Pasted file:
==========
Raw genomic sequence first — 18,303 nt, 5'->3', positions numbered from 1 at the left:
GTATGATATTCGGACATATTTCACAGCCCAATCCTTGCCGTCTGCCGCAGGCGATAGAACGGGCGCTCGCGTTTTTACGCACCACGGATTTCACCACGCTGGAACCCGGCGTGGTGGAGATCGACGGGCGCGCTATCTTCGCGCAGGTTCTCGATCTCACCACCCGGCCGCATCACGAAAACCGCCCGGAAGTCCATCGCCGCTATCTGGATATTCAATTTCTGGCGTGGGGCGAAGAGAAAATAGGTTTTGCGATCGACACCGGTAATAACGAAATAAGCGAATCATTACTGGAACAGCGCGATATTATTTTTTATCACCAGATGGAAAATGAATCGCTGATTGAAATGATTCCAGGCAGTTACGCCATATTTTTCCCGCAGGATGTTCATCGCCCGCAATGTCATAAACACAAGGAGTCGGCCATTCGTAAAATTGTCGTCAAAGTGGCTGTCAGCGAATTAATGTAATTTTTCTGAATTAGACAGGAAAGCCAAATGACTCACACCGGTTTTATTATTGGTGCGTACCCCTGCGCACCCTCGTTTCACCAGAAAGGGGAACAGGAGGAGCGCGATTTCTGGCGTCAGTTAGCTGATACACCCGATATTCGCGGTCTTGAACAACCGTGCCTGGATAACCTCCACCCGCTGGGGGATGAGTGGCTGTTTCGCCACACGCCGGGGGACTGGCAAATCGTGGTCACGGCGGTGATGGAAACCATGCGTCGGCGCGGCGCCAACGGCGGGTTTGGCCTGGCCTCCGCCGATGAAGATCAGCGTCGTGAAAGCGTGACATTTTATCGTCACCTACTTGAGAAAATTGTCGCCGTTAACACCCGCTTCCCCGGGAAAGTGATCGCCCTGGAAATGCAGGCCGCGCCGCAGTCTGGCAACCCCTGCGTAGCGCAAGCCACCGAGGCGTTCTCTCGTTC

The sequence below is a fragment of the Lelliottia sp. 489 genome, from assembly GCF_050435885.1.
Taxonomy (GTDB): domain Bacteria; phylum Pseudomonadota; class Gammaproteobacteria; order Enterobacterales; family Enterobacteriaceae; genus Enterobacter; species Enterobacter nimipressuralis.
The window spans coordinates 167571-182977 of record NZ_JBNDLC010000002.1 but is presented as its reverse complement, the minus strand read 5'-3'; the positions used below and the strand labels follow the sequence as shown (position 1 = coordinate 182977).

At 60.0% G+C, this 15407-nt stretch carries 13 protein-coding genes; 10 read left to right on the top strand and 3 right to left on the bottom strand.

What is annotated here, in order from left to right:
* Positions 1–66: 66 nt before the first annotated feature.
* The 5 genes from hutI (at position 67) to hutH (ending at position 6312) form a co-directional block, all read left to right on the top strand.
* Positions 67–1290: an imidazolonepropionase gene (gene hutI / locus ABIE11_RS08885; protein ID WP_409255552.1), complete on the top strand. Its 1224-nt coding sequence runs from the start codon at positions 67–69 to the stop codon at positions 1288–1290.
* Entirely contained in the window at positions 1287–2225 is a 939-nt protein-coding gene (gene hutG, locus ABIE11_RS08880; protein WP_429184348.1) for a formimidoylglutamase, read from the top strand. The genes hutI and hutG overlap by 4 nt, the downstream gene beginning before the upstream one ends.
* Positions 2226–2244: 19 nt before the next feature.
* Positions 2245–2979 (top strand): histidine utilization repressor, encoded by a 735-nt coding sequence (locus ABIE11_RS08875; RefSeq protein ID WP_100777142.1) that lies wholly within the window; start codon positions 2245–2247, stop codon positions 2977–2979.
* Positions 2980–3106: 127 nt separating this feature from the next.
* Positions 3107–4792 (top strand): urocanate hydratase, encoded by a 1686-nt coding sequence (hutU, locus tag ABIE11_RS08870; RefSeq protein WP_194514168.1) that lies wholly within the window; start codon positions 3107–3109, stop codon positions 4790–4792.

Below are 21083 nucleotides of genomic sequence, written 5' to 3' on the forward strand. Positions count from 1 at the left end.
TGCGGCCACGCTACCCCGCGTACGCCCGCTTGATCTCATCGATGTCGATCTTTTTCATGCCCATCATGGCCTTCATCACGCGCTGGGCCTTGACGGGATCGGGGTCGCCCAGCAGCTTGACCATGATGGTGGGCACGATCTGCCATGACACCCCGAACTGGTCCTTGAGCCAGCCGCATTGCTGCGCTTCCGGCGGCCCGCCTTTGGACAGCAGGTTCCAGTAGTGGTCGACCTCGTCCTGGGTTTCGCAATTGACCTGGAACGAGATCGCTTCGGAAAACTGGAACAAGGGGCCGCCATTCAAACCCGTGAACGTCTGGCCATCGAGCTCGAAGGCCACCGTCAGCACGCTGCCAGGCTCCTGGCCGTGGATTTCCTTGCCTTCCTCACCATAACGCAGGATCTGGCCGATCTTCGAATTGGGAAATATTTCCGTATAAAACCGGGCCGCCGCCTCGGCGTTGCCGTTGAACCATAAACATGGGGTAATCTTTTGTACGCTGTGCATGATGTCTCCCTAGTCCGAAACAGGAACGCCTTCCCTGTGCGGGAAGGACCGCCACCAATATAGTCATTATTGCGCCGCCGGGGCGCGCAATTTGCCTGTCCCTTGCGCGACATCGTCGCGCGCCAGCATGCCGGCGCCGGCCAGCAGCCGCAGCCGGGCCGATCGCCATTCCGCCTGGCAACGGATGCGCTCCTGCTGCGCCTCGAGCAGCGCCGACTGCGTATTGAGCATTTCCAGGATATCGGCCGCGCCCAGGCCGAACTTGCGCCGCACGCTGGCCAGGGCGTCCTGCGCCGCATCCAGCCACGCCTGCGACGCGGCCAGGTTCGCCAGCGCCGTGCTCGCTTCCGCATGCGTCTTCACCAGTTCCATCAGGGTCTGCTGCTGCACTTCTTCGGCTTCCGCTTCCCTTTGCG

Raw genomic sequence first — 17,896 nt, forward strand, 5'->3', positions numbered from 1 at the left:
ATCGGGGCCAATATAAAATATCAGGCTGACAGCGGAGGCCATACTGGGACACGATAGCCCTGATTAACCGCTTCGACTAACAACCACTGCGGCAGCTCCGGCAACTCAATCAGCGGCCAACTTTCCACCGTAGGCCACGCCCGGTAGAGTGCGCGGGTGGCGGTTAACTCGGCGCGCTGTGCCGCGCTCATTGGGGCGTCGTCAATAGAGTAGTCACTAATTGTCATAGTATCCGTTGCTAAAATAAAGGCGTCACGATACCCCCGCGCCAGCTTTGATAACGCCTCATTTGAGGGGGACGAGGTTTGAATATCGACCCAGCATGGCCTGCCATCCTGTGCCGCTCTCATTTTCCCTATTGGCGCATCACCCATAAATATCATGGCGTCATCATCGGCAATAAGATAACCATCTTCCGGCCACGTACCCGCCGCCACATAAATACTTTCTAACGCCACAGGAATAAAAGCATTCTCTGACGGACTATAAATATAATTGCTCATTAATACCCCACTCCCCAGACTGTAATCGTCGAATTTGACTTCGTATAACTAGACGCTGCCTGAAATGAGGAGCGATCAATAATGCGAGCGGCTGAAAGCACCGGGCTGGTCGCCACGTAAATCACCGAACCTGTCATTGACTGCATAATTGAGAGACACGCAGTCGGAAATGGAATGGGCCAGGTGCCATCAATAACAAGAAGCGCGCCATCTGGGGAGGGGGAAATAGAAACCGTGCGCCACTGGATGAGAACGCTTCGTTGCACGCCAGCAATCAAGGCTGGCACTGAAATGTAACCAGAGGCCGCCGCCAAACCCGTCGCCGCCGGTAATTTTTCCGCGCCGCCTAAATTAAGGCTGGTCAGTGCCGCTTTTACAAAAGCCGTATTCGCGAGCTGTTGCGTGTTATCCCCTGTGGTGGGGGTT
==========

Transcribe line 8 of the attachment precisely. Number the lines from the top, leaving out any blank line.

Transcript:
* Positions 1–66: 66 nt before the first annotated feature.